I accomplished all of these goals with this picture as the cherry on top. As I turned the last corner on the way to the homes for the build I saw this. The light was wonderful in the way it silhouetted the kids who were playing both football and basketball in the street. The light also played off the power lines and reflected off the cars, which lined both sides of the streets. It struck me as a classic urban scene. Just a few hours later that beautiful light was gone. And so were the kids.

Why I share cute photos on Twitter

One of the more adorable photos found on Cute Emergency.

One of the more adorable photos found on Cute Emergency, and it doesn’t even have a real animal in it.

There are a lot of people who hate the proliferation of cute animal photos that litter the Internet. For the most part I do, too. Then I discovered Cute Emergency on Twitter.

hood lifeThe first time a Cute Emergency tweet popped up on my screen I’m sure it made me smile. I know this because almost all of them make me smile. But at that time I wasn’t going to give it — I just smiled and went on with my day. Then on a particularly tough day one of those tweets popped up, mostly likely a puppy. I smiled as usual but instead of moving on I thought that others might need the same kind of lift I had just gotten. So I retweeted and didn’t regret it.

Most of my friends and colleagues have stressful jobs and work long hours. In journalism we deal in a fair share of news that makes us feel bad. So when a picture like this comes across my Twitter feed, I feel good, if just for a moment, and I need that moment of release. I need that reminder that indeed most of what happens in our lives is pleasant and wonderful.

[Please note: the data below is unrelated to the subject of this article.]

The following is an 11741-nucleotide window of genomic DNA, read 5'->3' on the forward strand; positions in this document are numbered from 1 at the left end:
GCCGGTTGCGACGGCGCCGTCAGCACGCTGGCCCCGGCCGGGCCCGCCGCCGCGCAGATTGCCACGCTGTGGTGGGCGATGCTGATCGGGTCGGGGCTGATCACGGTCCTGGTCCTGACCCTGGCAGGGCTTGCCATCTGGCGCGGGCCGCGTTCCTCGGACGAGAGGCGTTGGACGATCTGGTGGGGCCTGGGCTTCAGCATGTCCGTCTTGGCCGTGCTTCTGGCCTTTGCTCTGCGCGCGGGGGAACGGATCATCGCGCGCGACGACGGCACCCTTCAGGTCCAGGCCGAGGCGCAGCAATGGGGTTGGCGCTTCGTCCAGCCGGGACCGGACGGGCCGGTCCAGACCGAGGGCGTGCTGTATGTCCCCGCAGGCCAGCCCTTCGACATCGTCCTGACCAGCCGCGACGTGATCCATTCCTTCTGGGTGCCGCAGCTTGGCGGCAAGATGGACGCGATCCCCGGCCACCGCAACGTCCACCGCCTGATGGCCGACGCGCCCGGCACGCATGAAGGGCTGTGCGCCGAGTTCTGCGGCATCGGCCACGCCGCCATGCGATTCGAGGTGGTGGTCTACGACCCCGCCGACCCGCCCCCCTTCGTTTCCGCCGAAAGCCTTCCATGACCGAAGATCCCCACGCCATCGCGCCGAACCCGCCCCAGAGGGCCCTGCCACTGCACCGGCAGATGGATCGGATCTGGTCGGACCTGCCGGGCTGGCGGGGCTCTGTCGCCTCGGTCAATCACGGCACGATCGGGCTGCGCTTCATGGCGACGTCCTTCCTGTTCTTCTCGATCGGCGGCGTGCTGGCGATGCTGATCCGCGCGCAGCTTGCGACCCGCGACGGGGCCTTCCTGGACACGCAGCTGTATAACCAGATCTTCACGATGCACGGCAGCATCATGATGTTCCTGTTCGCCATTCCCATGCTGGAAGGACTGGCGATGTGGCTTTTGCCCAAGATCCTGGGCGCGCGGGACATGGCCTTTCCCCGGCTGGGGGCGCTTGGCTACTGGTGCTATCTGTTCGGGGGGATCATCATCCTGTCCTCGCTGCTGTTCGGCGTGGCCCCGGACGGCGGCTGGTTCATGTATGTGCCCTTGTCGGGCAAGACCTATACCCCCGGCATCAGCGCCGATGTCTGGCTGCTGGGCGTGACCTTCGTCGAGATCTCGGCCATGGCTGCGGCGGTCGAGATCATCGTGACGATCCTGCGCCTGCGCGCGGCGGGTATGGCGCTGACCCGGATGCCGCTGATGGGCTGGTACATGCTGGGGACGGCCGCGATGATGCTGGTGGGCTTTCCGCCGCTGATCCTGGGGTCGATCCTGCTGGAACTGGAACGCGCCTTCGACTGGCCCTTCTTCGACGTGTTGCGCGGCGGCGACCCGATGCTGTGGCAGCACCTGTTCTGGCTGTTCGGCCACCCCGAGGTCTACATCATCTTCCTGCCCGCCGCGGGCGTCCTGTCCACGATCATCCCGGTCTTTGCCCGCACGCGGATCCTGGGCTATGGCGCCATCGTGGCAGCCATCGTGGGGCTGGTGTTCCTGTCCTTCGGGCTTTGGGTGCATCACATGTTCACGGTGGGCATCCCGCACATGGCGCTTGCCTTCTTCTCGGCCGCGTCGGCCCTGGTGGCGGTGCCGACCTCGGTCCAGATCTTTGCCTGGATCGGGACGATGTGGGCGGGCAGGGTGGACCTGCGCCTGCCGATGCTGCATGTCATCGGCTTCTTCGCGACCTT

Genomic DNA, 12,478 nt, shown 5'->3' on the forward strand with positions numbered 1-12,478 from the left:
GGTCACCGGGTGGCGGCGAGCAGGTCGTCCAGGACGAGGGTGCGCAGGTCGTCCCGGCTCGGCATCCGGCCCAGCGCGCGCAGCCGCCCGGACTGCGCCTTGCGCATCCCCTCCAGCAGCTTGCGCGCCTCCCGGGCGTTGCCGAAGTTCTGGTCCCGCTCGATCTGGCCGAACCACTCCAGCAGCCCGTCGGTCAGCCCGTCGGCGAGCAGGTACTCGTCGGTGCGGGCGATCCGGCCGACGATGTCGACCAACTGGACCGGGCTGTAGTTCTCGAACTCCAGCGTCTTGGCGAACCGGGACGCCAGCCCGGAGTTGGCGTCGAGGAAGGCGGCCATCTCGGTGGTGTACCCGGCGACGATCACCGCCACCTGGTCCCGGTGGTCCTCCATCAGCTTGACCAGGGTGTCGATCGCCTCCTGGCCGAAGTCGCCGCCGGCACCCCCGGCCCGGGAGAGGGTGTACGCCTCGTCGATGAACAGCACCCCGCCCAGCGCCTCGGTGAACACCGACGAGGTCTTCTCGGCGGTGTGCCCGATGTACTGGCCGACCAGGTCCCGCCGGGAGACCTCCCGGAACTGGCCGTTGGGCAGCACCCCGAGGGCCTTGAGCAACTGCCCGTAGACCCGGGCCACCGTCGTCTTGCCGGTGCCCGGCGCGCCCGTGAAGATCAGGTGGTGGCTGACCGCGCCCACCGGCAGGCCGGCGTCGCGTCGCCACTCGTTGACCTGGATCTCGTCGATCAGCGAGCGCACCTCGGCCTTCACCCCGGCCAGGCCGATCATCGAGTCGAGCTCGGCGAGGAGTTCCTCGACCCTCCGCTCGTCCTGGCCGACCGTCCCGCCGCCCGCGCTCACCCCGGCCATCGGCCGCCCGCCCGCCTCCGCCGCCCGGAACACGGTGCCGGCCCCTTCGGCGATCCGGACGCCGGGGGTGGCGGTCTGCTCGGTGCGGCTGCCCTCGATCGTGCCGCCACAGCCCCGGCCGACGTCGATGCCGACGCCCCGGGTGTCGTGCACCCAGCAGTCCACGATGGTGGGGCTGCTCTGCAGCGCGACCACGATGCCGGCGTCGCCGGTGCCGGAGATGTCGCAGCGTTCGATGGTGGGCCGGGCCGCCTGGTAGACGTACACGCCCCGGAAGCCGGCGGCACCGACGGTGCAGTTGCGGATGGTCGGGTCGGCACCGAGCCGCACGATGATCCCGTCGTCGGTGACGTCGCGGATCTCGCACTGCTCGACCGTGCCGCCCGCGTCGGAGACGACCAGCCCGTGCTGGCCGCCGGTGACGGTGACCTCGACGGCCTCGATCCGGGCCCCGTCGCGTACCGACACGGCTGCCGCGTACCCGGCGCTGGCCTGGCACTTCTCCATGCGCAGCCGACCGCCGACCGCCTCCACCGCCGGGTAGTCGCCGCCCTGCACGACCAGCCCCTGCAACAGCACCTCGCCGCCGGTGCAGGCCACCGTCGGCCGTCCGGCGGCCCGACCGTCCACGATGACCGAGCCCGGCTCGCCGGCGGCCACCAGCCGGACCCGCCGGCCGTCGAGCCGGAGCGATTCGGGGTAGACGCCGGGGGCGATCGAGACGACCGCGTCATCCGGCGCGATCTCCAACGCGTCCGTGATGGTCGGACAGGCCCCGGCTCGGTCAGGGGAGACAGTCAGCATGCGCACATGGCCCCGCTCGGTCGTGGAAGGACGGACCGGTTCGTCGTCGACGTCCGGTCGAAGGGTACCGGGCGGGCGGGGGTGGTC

a study in whiteI try to be frugal about what I retweet because I don’t want to clutter your Twitter or Facebook stream, causing you to unfollow or unfriend me. This is a situation where less is definitely more.

If you like a ton of cute animal photos in your day, follow Cute Emergency. If you want just a sprinkling of those cute photos, follow me.

The standards for showing grief vary, depend on many factors

There’s no easing into my job here at The Tennessean. After a relatively slow day of training on Monday, the past three days have been hectic, filled with news and lots of meetings.

It’s only been four days and we’ve already had a stimulating ethics conversation about a photograph of a grieving widow.

Thankfully these conversations don’t come along often and I’m grateful that my years at the Missouri School of Journalism gave me chances to practice these Continue reading